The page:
Government owes itself £263m in back taxes, say MPs
The committee said the 'rushed' manner in which the new regulations were introduced meant some government departments struggled to implement them properly.
The Government owes itself hundreds of millions of pounds in back taxes due to the failure of Whitehall departments to comply with rules on off-payroll working, MPs have said.
The Commons Public Accounts Committee said it was “not acceptable” that central government was paying out to cover tax owed for individuals who had been wrongly assessed as self-employed.
Government departments and agencies owed – or were expected to owe – HM Revenue and Customs (HMRC) £263 million for 2020-21 due to the “incorrect administration” of the rules, the committee found.
The IR35 rule was introduced in 2000 to prevent tax avoidance by “disguised employees” who do the same job as an employee but escape income tax and national insurance by providing services through an intermediary such as a personal services company.
Due to low levels of compliance, HMRC sought to tighten the rules – with the changes coming into effect in the public sector in April 2017.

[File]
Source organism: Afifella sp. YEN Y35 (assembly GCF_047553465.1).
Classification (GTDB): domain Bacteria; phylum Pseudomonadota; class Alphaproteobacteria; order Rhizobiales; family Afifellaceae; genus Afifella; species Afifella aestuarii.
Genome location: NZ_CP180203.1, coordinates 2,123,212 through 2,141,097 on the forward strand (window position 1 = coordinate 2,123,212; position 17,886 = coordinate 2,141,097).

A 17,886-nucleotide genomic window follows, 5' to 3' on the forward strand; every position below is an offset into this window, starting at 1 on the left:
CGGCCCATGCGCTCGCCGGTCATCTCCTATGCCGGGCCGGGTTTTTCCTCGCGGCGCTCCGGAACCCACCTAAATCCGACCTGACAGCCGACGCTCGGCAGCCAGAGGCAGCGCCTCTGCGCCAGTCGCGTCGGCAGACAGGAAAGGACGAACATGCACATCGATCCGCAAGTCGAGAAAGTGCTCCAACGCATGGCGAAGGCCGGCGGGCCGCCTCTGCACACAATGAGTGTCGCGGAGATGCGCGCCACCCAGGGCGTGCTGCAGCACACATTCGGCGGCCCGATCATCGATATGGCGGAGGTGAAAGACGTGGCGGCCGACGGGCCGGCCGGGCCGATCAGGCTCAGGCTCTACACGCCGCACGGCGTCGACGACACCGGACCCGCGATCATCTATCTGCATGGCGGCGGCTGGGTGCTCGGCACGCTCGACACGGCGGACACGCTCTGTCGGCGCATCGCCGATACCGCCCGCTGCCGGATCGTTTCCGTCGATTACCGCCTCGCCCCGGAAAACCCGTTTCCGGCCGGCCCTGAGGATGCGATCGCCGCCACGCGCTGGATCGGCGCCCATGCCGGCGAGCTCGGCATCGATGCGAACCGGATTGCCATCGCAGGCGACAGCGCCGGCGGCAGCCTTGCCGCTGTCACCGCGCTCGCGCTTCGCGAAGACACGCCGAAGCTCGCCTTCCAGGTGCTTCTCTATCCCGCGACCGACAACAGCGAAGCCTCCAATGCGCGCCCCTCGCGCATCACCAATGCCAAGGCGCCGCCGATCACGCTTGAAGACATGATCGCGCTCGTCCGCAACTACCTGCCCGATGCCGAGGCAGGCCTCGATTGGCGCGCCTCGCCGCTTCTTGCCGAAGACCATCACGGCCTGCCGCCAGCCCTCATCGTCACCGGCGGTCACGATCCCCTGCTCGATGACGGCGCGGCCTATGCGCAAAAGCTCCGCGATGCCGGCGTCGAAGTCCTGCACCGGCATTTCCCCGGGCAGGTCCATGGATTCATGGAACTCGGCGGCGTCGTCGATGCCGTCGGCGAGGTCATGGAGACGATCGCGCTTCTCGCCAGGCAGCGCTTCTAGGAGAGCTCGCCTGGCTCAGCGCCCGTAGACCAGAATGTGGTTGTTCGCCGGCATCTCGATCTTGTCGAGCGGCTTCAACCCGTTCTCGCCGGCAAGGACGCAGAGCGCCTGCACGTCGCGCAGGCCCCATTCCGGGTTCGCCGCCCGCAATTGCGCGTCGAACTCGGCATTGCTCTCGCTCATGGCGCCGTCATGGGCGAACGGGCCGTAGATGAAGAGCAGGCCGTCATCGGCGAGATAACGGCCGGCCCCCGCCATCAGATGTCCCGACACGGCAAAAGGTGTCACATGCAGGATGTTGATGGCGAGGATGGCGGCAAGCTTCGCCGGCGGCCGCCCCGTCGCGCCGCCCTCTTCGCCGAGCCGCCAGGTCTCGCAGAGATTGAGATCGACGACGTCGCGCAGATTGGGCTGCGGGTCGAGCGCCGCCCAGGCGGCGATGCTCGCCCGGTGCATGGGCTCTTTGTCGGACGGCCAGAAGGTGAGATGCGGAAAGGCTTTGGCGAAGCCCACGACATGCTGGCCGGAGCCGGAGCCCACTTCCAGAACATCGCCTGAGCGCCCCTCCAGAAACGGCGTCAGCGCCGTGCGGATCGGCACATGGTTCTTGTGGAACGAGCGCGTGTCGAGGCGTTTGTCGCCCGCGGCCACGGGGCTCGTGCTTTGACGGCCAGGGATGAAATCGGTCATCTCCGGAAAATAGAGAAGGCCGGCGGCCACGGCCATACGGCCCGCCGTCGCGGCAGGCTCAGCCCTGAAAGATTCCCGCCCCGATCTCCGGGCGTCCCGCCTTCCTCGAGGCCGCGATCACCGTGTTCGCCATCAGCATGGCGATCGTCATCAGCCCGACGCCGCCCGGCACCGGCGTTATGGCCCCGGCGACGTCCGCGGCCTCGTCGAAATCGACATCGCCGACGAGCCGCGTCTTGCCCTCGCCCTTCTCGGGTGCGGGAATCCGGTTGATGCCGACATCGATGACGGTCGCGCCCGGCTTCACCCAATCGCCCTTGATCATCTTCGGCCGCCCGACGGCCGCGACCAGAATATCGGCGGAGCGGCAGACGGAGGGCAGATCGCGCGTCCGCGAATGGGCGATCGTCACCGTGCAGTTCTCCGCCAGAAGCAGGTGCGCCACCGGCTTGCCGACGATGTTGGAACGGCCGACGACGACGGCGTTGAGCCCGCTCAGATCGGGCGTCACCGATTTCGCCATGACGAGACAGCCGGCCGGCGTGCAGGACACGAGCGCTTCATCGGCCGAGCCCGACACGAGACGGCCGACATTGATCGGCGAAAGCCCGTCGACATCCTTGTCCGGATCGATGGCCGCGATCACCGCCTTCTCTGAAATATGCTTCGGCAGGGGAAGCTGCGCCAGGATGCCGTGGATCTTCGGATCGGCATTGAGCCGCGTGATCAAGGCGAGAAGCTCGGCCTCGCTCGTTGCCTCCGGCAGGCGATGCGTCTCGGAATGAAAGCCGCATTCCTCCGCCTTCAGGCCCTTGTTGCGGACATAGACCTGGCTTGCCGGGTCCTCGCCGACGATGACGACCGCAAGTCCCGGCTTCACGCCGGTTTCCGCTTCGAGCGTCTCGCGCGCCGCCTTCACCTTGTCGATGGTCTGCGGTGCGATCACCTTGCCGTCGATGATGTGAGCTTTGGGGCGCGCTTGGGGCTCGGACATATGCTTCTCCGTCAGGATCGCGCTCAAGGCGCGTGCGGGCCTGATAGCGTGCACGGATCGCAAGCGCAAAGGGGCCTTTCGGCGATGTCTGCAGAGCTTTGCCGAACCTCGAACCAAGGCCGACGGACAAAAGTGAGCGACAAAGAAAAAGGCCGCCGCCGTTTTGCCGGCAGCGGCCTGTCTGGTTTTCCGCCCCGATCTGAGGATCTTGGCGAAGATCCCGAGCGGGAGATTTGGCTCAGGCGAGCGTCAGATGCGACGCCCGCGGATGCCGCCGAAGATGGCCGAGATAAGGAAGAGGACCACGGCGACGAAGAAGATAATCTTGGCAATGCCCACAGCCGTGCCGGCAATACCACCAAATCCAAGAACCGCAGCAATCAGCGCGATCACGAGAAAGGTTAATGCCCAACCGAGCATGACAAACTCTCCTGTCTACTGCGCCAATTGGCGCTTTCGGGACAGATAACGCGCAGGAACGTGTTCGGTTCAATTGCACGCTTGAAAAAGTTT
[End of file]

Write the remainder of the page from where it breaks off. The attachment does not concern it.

However the committee said the “rushed” manner in which the new regulations were introduced meant some government departments struggled to implement them properly.
“Central government is spending hundreds of millions of pounds to cover tax owed for individuals wrongly assessed as self-employed,” it said.
“This is not acceptable considering government departments should be in a good place to understand the rules and communicate with HMRC.
“However, mistakes were likely as the reforms were rushed in by HMRC and public bodies were given little time to prepare.”
An HMRC spokesman said: “These reforms have succeeded in making the tax system fairer, with more people who work like employees paying tax like employees, levelling the playing field for everybody else and bringing in the tax that is due under the law.
“We delivered an extensive programme of education and support before the reforms took effect and we have continued to adapt our approach to improve compliance with the rules and support organisations to get things right.”